Your smartphone may have a "dark mode" or "night mode" setting. This alters most phone apps from black text on a white background to a black background with white text.
Though it may seem easier to read on a dark theme, it’s hard to tell if dark mode is actually beneficial for your eyes. Continue reading to learn the potential benefits and pitfalls of using dark mode.
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Many people choose to use dark mode settings in the evening time while settling down for the day. Looking at a screen with a dark background may feel more comfortable because you'll see less glare in dark mode. The night-friendly setting reduces the overall brightness output from the screen, creating less of a contrast with the world around you. Dark mode makes it easier for your eyes to adjust between dimly lit surroundings and your phone screen. This can reduce eye strain and minimize eye fatigue.
This is why car navigation systems and GPS devices switch to dark mode after sunset. It's safer for drivers to periodically glance at a darkened screen while they're traveling along dark roads, rather than a fully lit device, which would require the eyes to adjust to the brightness, then readjust to darkness when they look back at the road.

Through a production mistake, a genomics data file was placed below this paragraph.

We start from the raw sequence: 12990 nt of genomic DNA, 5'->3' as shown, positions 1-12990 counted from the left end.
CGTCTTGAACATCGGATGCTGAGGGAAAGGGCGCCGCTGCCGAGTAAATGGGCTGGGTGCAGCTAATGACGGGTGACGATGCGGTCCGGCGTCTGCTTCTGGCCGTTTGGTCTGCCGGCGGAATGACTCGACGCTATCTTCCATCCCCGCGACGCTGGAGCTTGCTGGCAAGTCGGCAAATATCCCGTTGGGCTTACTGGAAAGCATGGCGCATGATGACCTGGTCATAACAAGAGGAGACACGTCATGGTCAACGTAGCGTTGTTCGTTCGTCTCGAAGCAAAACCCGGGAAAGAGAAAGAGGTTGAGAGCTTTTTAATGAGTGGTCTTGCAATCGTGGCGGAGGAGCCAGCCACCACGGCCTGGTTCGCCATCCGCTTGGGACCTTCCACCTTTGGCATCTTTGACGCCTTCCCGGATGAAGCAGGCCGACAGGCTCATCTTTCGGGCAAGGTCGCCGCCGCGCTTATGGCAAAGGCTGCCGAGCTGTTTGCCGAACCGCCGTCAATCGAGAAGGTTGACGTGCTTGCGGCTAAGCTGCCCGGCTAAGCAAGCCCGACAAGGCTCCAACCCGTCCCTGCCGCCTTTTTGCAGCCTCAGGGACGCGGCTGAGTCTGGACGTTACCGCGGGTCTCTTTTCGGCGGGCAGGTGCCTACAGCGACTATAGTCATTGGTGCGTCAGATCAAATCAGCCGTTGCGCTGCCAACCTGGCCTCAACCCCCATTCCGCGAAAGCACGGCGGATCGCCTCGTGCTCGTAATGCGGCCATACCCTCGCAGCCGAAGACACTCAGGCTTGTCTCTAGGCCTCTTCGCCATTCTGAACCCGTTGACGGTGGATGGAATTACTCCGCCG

Dark mode has also been shown to help encourage nighttime melatonin production. This is because it reduces exposure to blue light in the evenings. Blue light from phones mimics sunlight, and it can delay the production of the sleep-inducing hormone melatonin as bedtime approaches.
Individuals that tend to find themselves on either a computer, phone, or any digital device throughout the day may benefit from using dark mode. You may be at greater risk of eye strain or fatigue if you use devices for several hours every day. When staring at a text on a darker background, your eyes strain less than from the bright light background, which may help to prevent or relieve discomfort.
For people with certain eye conditions, looking at white text on a dark screen may cause a halo effect. A halo effect occurs when a blur of light surrounds the brightness amid the darkness.
The halo effect isn't exclusive to smartphones and other digital devices; any bright light that's viewed within a dark field of vision may cause this effect. For example, some people who have myopia, astigmatism, or presbyopia see halos around headlights or streetlights when they drive at night.
If you are experiencing the halo effect when you put your smartphone on dark mode, it may not be for you. You may see things more clearly if you switch to regular mode and turn the brightness down during evening hours.
If you are experiencing eye discomfort, it may be time for a comprehensive eye exam. One of our specialists will assess your eyes and form a treatment plan to suit your needs. Schedule an appointment today with the eye professionals at The EyeDoctors Optometrists.